Increase Your LSAT Score 5 Points in 5 Minutes With Logical Force
- Nov 15, 2023
- Advice on Logical Reasoning, Advice on Reading Comprehension, lsat prep
- Reviewed by: Matt Riley
The LSAT is many things—stressful, annoying, repetitive, fun(?), to name a few—but at its core, it’s a very learnable exam. Once you master key concepts and strategies, your goal score will [almost] be within reach.
One of those key concepts is logical force, which is really just a fancy term for the strength of a statement. If you can understand and apply logical force, your score might just increase a good five points on your next practice exam.
So let’s get into it!
What is Logical Force?
Logical force measures how strong a statement is. We classify that strength as weak, moderate, or strong, and we look at two dimensions of a statement: how broad it is and how certain it is. Let’s use some examples.
How certain are you of the weather tomorrow?
- It might rain tomorrow. (weak, >0% chance)
- It will probably be chilly tomorrow. (moderate, >50% chance)
- The sun will definitely rise tomorrow. (strong, 100% chance)
How many of your cousins are fun?
- Some of them have good taste in music. (weak, >0)
- Most of them are sports fans. (moderate, >50% of them)
- None of them are jerks. (strong, 100% of them)
Using Logical Force on the LSAT
But why is logical force so important on the LSAT? Well, it’s all about the structure and validity of arguments, i.e. the key elements that make or break your case in and out of the courtroom.
Validity is the golden ticket here. It’s when the conclusion is guaranteed if the premises (support/evidence) are true. But guess what? If the conclusion tries to flex stronger logical force than its premises, the argument is automatically invalid! Period.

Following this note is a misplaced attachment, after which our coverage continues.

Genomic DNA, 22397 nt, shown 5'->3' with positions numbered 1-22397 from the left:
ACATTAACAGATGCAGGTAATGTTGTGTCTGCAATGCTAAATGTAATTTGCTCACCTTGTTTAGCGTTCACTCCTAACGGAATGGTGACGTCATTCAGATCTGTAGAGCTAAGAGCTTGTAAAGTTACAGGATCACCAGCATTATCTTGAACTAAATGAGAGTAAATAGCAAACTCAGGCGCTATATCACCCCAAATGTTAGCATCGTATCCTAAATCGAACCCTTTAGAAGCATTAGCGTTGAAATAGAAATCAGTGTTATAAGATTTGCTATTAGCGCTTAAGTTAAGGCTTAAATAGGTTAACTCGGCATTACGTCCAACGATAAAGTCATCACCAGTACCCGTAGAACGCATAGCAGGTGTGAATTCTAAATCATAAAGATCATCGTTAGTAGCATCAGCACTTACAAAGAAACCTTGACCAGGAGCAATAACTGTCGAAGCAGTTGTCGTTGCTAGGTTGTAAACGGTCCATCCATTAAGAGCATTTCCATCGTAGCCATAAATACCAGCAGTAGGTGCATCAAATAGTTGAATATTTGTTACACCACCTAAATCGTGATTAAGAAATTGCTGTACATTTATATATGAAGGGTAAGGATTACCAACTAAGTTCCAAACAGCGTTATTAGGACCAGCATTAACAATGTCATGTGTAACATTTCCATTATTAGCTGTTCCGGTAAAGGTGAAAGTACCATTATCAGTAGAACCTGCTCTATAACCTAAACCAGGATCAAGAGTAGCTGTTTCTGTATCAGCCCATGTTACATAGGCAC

Now, let’s apply this wisdom to the LSAT, specifically in the Logical Reasoning section. Armed with your knowledge of logical force, you’ll easily spot those shaky arguments where the conclusion is reaching too far without proper support.
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Let’s dive into some specific question types to show why logical force is going to be your new LSAT bestie.
Inference questions? Yeah, they’re no match for you now! Remember, your conclusions can’t be stronger than the premises, and inference questions ask you to draw a valid conclusion based on the premises they’ve given you. You can immediately eliminate answer choices stronger than the text.
Assumption questions are all about finding the perfect match. Necessary assumptions need an answer choice that is not stronger than the conclusion. (Think of it this way, you don’t NEED $25 support to afford a $10 conclusion. It helps, but it’s not necessary.) But sufficient assumptions can bring even more logical force than the conclusion itself! Sufficient means enough, so a strong assumption will be enough to prove a moderate conclusion, as long as it’s relevant.
You can also use logical force to break down Strengthen and Weaken questions. The stronger your evidence, the better job it does of helping strengthen your argument. Same thing with weaken questions. What’s going to do more to convince you your friend’s lying when they say their new rescue cat is friendly, hearing that it occasionally hisses at strangers or that it always attacks new faces?
It also pays off in the Reading Comprehension section for inference questions and “What we can conclude from the passage” questions. Remember, we can’t conclude anything with stronger logical force than our support, which in this case is the passage.
For agreement questions, whether it be something the author would agree with or another viewpoint holder would agree with, it’s still easier to agree with a weak statement than a stronger statement so you can also use your elimination on really strong logical force answer choices, and go for a weaker statement related to what that viewpoint holder was arguing in the passage.
So if you’re trying to score some quick wins and easy points, watch this video for more help with logical force, and then channel your inner detective and get better at spotting the logical force of premises and conclusions.
If you want to try it on some real LSAT questions, create a free Blueprint LSAT account to access a free practice exam with a full performance breakdown so you know exactly what your strengths and weaknesses are.
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